In a surprise move, the Seattle Seahawks and New York Jets agreed to trade wide receiver and kick returner Percy Harvin to the Jets, in return for a conditional 2015 draft pick. First reported yesterday, the Jets announced the trade today.
Harvin, who had already been traded once to Seattle, was considered to be temperamental and thus somewhat of a headache for the his former team, the Minnesota Vikings. And the suspicion was that he had simply become too much trouble for the focused Seattle team, as well. (And as ESPN reports, several sources have confirmed this was in fact the case.) reported that and according to ESPN confirmed by several sources have confirmed such suspicions
This disappointment with Harvin on the part of Seattle would make sense, because depending on performance thresholds, the Jets only gave up what will be either a 4th or 6th round draft choice. That’s not very much for a player of Harvin’s caliber.
In contrast, the Seahawks gave up 1st and 7th round draft picks that same year (2013), and a 4th round pick for this year, when they traded for him earlier in 2013.
Temper-mentality issues notwithstanding, that trade, for the Seahawks, almost seemed worth it at the time (salary numbers, discussed below, aside): Although Harvin had only played 9 games in 2012 before succumbing to injury, he still led the team in receptions and yards receiving; his 5 kick returns for TDs led the NFL since entering the league as a rookie in 2009 after being drafted 22nd overall (and winning Offensive Rookie of the year honors); and since 2009 had amassed a whopping 7168 all purpose yards.
He is a dynamic player, with serious ability.
But then he got hurt in the first game of the 2013 season, briefly rejoined the team, then made it back for the playoffs. (Where, in turn, he lit it up for the Seahawks in their blowout of the Broncos in Super Bowl XLVIII – with a 5 yard catch, 2 runs for 45 yards, and another long kick return for a TD.)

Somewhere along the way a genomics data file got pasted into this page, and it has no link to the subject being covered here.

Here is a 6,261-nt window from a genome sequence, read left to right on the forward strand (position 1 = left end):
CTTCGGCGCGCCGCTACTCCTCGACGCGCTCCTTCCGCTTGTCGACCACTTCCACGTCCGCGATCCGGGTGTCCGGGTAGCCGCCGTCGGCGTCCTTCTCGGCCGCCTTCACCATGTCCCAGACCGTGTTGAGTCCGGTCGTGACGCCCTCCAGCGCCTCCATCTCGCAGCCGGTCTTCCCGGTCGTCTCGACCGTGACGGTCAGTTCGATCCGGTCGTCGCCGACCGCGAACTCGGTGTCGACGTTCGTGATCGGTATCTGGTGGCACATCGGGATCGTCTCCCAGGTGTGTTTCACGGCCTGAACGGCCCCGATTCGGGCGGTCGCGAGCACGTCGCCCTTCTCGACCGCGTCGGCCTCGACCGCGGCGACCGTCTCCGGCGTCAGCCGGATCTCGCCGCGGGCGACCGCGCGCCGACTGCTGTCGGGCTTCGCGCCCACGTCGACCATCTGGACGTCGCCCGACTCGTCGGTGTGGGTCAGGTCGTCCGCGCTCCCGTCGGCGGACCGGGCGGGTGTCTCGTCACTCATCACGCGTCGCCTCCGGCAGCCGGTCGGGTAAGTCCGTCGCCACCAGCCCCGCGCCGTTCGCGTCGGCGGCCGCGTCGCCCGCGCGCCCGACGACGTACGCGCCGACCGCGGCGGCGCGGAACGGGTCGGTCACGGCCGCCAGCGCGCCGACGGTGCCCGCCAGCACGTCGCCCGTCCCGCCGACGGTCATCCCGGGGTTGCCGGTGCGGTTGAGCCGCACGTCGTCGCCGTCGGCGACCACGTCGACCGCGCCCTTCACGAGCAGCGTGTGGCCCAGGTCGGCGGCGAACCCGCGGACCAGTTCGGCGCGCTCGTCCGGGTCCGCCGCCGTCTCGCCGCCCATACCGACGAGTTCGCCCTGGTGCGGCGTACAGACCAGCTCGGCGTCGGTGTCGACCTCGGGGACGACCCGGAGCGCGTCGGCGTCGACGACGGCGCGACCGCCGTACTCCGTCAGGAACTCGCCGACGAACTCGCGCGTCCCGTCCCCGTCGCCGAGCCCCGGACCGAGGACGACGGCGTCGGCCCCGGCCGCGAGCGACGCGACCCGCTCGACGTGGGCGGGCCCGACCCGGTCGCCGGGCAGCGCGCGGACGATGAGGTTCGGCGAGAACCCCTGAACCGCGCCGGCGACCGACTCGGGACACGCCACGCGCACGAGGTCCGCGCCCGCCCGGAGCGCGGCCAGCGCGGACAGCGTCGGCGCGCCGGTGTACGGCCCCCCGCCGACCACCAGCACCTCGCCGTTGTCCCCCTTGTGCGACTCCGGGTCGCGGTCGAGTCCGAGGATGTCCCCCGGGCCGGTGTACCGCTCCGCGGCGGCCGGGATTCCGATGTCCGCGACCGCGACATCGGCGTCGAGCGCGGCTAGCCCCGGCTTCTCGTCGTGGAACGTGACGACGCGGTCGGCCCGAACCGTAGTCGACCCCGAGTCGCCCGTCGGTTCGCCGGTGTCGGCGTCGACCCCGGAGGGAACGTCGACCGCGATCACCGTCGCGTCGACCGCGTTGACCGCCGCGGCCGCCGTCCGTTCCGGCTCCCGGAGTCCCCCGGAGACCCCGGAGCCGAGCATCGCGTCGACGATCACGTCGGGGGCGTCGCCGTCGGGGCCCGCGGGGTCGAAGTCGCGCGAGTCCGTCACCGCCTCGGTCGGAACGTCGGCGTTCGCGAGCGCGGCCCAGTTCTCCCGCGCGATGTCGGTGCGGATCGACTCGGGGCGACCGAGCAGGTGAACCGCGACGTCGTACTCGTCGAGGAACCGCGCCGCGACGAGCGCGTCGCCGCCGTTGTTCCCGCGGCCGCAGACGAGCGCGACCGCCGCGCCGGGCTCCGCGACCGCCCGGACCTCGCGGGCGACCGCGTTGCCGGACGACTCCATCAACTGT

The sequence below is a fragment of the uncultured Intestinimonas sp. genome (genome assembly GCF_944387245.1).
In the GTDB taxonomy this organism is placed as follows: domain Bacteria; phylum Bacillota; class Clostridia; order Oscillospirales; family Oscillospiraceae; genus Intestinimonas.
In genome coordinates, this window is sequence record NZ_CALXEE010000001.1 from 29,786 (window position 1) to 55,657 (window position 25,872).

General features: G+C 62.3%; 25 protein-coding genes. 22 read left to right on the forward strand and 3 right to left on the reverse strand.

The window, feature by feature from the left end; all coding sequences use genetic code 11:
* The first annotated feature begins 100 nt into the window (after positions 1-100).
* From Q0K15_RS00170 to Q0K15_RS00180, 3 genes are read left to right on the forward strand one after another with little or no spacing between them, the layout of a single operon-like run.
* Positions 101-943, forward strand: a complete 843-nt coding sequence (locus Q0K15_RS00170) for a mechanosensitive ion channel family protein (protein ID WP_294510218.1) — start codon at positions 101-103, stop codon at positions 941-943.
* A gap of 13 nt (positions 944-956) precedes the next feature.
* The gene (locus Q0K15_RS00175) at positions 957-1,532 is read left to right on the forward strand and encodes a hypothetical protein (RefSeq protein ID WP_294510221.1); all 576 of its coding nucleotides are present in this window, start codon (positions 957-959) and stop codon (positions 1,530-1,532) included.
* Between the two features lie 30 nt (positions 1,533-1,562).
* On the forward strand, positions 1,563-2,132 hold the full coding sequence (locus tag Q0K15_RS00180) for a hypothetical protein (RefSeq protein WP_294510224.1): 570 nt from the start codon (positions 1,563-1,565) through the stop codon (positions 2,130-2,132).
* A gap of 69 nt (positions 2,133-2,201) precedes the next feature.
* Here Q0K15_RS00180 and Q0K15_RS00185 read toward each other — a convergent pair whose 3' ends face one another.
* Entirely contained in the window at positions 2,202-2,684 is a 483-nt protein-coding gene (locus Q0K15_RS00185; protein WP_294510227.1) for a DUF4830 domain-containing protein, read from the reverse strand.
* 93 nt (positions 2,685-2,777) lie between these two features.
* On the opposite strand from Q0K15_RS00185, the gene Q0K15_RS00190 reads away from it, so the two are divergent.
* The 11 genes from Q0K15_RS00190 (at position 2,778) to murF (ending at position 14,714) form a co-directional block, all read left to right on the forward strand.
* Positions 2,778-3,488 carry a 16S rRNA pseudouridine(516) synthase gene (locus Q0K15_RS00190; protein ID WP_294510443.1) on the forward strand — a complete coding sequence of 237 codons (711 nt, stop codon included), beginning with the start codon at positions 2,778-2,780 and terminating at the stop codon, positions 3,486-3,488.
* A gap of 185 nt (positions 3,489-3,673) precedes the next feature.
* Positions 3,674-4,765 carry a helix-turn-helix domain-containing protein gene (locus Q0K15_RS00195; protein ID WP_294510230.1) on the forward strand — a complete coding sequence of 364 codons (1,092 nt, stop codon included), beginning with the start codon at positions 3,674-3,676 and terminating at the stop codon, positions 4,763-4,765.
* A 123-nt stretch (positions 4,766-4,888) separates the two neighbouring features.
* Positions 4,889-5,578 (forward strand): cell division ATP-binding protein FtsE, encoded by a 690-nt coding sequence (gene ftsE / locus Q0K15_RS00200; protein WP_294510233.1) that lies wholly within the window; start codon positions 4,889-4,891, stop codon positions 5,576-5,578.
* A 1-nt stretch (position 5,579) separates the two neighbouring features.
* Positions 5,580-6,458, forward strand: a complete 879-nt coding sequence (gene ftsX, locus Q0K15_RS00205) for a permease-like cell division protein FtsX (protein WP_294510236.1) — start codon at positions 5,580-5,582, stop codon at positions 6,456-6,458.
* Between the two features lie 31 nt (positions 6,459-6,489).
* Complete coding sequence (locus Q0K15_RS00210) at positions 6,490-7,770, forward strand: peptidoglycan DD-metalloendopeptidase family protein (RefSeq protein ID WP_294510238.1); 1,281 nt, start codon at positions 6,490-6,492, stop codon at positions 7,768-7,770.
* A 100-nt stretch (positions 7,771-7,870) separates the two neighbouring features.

He’s been healthy this year, but hasn’t been as much of a factor; and all in all, has played in only 8 games for Seattle.
The Seahawks also really haven’t found a way to sufficiently integrate him into their offense. Given Harvin’s enormous salary numbers and the reported cohesion issues, the team may have not been real far off from releasing him after this season. (Harvin even had a pretty significant alteration – that the Seahawks smartly kept under wraps to avoid media distractions – with a fellow wide receiver shortly before the Super Bowl last year.)
The original deal as reported by CBS sports, was for 6 years and $67 million, with a $12.5 million signing bonus, along with the first year’s base salary of $2.5 million, and another 11 million guaranteed. (Although some sources have reported it slightly differently). It’s unclear how much the Seahawks have paid out so far (while attempts on this end to get details from the NY Jets were met with a non contract disclosure statement), but presumably have paid him his base salary through week 7 of this season, and the normally up front signing bonus money.
And, as Overthecap.com reports, Seattle should save $6.47 million in salary cap space this year that can now be rolled over into next;and while they’ll still take another $7.2 million salary cap hit next year in “dead money” (which means money that counts against the cap but is applied to players not on the roster), but which will still be $5.7 below what it would have been had the team kept Harvin. (Thus by letting Harvin go, the Seahawks would presumably free up a total of $11.17 million in cap space for next year, if in fact the savings on the rest of this year’s salary to him – which will now be paid by the Jets – does roll over.)
The same Overthecap piece also offers a decent critique of the original trade based upon draft picks plus salary plus potential cohesion issues. (While Gregg Rosenthal, for example, also reasonably enough, argued over at NFL.com at the time that it was a good move.)